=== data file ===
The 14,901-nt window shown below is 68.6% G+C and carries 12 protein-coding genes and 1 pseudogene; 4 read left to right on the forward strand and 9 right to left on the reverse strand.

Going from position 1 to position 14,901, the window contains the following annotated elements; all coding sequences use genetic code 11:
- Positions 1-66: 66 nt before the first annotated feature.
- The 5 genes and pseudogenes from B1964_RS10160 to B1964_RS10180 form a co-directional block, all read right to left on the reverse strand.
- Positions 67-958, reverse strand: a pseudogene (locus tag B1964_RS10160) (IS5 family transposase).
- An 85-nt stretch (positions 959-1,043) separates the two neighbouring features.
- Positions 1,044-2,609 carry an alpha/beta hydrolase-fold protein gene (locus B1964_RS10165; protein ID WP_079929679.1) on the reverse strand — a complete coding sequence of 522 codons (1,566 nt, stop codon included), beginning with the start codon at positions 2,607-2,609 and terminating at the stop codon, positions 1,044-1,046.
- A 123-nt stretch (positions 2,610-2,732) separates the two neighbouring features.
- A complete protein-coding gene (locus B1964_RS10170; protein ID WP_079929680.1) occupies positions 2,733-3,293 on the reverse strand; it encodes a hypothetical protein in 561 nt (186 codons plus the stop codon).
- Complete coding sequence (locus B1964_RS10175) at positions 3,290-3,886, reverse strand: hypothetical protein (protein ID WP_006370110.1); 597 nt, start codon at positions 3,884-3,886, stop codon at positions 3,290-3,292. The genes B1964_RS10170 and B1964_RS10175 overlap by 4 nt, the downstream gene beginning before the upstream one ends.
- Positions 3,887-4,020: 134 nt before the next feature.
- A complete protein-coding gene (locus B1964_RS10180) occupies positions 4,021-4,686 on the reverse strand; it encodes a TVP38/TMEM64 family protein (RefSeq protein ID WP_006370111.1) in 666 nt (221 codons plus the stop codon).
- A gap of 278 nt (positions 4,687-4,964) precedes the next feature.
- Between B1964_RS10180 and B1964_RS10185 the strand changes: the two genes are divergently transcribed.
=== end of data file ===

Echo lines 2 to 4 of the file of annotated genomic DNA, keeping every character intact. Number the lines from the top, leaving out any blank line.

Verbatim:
Going from position 1 to position 14,901, the window contains the following annotated elements; all coding sequences use genetic code 11:
- Positions 1-66: 66 nt before the first annotated feature.
- The 5 genes and pseudogenes from B1964_RS10160 to B1964_RS10180 form a co-directional block, all read right to left on the reverse strand.